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Nikkei closes above 24,000 for first time in over 26 years

JIJI

Stocks surged Tuesday in the wake of a rise on Wall Street overnight, pushing up Nikkei 225 average to its first close above 24,000 in more than 26 years.

The Nikkei ended 307.82 points, or 1.29 percent, higher at 24,124.15, the best finish since Nov. 14, 1991. On Monday, the key market gauge climbed 8.27 points.

The Topix, which covers all issues on the Tokyo Stock Exchange’s first section, rose 19.15 points, or 1.01 percent, to close at 1,911.07, a level unseen since June 17, 1991, after climbing 2.18 points Monday.

Stocks were firmer from the outset as exporters attracted purchases, backed by record-breaking performances of key U.S. stock indexes Monday, brokers said.

Key indicators rose further after the Bank of Japan decided at a two-day monetary policy meeting that ended Tuesday to keep its current massive monetary easing policy unchanged.

Futures-led buying was the main driver of Tokyo stocks, market sources said.

The TSE gathered steam on “expectations for Japanese and U.S. companies to post brisk earnings” amid the recovery of the global economy, said Tomoaki Fujii, head of the investment research division at Akatsuki Securities Inc.

In addition, investors believe that U.S. fiscal reform plans, including a corporate tax reduction, will further push up the Japanese and U.S. markets, Fujii indicated.

Tuesday’s market was likely led by speculative players who were “forced to buy back futures” after it turned out that their forecast of a sluggish market did not come true, Fujii said.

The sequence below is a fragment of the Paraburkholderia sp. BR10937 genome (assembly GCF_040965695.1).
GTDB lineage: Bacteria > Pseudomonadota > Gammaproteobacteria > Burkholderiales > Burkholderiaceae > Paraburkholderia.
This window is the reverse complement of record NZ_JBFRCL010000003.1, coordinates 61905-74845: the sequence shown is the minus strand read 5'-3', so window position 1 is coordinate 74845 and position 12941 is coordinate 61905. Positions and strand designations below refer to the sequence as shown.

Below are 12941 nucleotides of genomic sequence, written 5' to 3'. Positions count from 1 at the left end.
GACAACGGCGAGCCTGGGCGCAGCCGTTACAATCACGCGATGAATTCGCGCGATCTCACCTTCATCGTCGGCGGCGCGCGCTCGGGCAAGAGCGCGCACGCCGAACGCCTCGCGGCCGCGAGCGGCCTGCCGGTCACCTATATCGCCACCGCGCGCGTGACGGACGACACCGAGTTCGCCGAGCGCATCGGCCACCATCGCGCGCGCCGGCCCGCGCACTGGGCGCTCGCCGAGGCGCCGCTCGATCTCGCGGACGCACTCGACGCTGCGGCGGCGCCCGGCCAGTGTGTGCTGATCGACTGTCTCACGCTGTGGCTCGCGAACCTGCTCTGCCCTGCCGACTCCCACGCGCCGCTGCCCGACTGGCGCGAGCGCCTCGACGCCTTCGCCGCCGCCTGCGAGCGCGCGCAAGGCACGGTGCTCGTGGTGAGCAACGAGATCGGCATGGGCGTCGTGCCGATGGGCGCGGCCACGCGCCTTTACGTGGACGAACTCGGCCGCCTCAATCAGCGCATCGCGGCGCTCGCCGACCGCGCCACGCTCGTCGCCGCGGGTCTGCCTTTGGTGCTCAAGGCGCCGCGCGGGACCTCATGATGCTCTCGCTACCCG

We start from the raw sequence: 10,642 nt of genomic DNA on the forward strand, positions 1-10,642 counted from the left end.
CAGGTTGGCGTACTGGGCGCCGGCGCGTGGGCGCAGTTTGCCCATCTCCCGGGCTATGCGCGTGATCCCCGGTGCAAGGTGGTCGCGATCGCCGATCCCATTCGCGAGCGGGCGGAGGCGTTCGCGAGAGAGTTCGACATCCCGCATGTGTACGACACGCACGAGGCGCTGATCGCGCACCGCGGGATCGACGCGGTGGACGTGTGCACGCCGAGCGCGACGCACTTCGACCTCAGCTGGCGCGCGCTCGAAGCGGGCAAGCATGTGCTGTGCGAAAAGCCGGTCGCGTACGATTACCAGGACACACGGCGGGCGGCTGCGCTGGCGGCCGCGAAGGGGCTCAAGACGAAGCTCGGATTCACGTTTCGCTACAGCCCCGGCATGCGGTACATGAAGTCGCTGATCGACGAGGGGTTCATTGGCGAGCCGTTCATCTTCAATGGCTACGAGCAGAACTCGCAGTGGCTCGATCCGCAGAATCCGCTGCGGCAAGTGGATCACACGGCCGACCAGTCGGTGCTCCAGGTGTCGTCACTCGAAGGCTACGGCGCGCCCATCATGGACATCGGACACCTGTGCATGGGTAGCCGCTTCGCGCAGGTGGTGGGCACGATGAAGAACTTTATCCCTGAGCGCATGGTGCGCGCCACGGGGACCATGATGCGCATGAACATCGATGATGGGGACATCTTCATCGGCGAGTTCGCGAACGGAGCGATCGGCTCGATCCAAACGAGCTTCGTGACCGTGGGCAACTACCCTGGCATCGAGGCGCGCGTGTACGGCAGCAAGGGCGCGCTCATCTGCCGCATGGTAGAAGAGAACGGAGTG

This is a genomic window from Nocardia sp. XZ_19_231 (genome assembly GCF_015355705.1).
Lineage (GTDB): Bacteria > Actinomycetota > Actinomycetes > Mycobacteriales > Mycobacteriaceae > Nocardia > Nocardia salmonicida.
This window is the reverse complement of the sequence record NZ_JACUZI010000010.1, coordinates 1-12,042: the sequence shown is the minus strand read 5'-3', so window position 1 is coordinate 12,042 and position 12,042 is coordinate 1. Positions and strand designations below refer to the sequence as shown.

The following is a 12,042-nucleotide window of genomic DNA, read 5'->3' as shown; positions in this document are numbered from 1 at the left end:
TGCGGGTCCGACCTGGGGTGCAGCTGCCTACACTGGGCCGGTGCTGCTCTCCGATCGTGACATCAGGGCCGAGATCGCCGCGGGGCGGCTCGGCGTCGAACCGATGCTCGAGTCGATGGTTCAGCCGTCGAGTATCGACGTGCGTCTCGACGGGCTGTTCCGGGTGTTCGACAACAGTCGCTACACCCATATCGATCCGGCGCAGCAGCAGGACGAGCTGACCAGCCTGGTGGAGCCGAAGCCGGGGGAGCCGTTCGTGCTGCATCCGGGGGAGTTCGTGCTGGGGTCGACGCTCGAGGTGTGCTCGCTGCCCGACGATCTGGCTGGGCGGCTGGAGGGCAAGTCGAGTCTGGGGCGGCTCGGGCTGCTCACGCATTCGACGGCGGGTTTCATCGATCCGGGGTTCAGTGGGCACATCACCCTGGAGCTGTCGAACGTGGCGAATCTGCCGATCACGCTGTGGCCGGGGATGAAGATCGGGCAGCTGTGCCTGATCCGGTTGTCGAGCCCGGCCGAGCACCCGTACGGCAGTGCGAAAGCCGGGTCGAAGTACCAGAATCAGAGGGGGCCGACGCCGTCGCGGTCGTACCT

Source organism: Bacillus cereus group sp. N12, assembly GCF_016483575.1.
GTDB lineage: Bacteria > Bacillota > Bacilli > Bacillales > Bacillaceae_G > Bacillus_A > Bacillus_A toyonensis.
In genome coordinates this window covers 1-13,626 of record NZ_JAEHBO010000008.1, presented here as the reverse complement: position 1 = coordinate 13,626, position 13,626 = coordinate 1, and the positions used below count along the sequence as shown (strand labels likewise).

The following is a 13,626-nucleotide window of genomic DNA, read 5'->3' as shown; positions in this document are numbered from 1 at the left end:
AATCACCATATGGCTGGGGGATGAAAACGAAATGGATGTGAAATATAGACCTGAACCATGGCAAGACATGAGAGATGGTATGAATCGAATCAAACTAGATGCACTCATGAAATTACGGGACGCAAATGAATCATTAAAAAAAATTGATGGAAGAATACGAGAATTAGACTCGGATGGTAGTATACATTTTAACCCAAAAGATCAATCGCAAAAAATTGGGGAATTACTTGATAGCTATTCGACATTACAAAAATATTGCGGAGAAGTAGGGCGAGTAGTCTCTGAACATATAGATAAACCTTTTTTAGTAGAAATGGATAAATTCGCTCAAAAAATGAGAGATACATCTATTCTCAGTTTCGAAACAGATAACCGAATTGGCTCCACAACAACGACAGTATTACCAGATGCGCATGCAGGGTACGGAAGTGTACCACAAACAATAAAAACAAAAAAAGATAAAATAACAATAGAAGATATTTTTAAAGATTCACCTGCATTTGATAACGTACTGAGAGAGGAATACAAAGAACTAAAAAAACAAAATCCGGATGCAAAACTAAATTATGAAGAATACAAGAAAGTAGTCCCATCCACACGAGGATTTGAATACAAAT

The Nikkei may stay above 24,000 only temporarily, as the recent market condition is “not so good,” an official of a bank-affiliated securities firm said, noting that the advance-decline ratio has been sluggish recently.

On Tuesday, rising issues far outnumbered falling ones 1,649 to 346 in the first section, while 68 issues were unchanged.

Volume rose to 1.415 billion shares from 1.342 billion Monday.

Realtors, including Mitsui Fudosan, Sumitomo Realty and Mitsubishi Estate, were buoyant after a private research institute said Monday that the average unit price of new condominiums put up for sale in the greater Tokyo area in 2017 hit a 27-year high.

Sony attracted purchases thanks to a huge box-office success of the remake of its film “Jumanji.”

Electronics retailer Yamada Denki was downbeat after a media report Tuesday that it will post disappointing earnings for April-December last year.

Other major losers included oil firms Cosmo Energy and Idemitsu, airline ANA and Nippon Paint.